# On a generalisation of a problem on factorisation

How can we check whether a polynomial of higher degree is factorisable or not?** **In this article,** ****Siddhartha Sankar Chattopadhyay**, shares his idea, in **At Right Angles (AtRiA) **magazine.

In high school mathematics, we come across the topic of factorisation of polynomials with integer or rational coefficients.

Usually, we only consider factorisation of polynomials of low degrees. Checking whether or not a polynomial of higher degree such as ** X ^{37} − 27X ^{11} + 3** is factorisable turns out to be a difficult problem.

Although there are some methods available in higher mathematics to deal with such problems, the tools and techniques of high school mathematics seem to be of little use for addressing such problems.

In this article, we discuss the factorisation of a particular infinite family of polynomials of arbitrary degree.

### Statement of the problem

In [1], it is shown that for any integer *n *≥ 1 and distinct integers *a*_{1}*, a*_{2}*,.* *..* *, a _{n}*, the polynomial

is not factorisable. It is interesting to note that if we consider a variant of this polynomial, namely

then the polynomial is sometimes factorisable.

For instance we have:

However, keeping +1 in place of −1, we can show that a large number of such polynomials are not factorisable. More precisely, we prove the following theorem.

**Theorem 1. **Let *n *≥ 1 be an integer and let *a*_{1}*, **a*_{2}*,.* *. ., **a _{n }*be distinct odd integers. Then the polynomial

is not factorisable over the integers.

**Remark 1. ***The presence of the factor *(*X *− 2) *in Theorem 1 is crucial, otherwise the following serves as a counter-example:*

is factorisable over the integers. Let *f*(*X*)= *g*(*X*)*h*(*X*) for some two polynomials *g *and *h *with integer coefficients. We note that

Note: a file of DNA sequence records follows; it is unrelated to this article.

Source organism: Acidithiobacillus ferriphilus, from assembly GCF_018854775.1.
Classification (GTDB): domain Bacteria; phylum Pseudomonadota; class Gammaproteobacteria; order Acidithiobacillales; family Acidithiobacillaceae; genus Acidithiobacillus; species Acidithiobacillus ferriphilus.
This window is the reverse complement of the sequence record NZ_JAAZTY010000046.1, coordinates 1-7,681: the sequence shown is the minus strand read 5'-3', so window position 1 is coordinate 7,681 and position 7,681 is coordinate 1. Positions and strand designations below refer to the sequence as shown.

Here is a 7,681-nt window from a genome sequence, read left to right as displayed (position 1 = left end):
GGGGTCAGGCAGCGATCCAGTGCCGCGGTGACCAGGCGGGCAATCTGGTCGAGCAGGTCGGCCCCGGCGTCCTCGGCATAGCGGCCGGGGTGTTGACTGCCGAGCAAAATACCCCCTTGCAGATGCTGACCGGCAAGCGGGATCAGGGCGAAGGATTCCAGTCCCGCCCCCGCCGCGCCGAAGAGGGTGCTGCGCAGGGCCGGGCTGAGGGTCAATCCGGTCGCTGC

Consequently, we have

Since *g *and *h *are polynomials with integer coefficients, *g*(2)*, h*(2), *g*(*a*_{1})*, h*(*a*_{1}), *. .., g*(*a _{n}*)

*, h*(

*a*) are all integers. Therefore, from (4),

_{n}Let *P*(*X*)= *g*(*X*) − *h*(*X*). Then *P *is a polynomial with integer coefficients, and *P*(2)= *P*(*a _{i}*)= 0 for all

*i *∈ {1*,.* *..* *, **n*}. Now,

This means that *P*(*X*) is a polynomial of degree *< n *+ 1, having at least *n *+ 1 distinct zeros (namely, 2*, a*_{1}*,.* *..* *, a _{n}*). Hence

*P*(

*X*) is identically zero, which implies that

*g*(

*X*)=

*h*(

*X*).

Therefore, the relation *f*(*X*)= *g*(*X*)*h*(*X*) becomes *f*(*X*)= (*g*(*X*))^{2}.

Let *g*(0)= *k*. Then from the equation *f*(*X*)= (*g*(*X*))^{2}, we get *f*(0)= (*g*(0))^{2} = *k*^{2}. That is,

Since the *a _{i }*are all odd integers,

*k*is odd. Hence

*k2*− 1 = (

*k*− 1)(

*k*+ 1) is divisible by 8 (as it is the product of two consecutive even integers). This implies that

is divisible by 8, which is not possible as all the *a _{i}*are odd.

This contradiction shows that the stated factorisation is not possible.

This completes the proof of Theorem 1.

### Reference

[1] A. Engel, *Problem-Solving Strategies*, Springer.

### About the author

**Siddhartha Sankar Chattopadhyay **is a retired Mathematics teacher from Bidhannagar Government High School, Salt Lake, Kolkata. He is actively associated with the Kolkata-based ‘Association for Improvement of Mathematics Teaching’ for 30 years.

He has participated in seminars and workshops for school students organised by Jagadis Bose National Science Talent Search over the past 15 years as a resource person, and has been engaged in spreading Mathematics Education across West Bengal by organising seminars and workshops.

He may be contacted at 1959ssc@gmail.com

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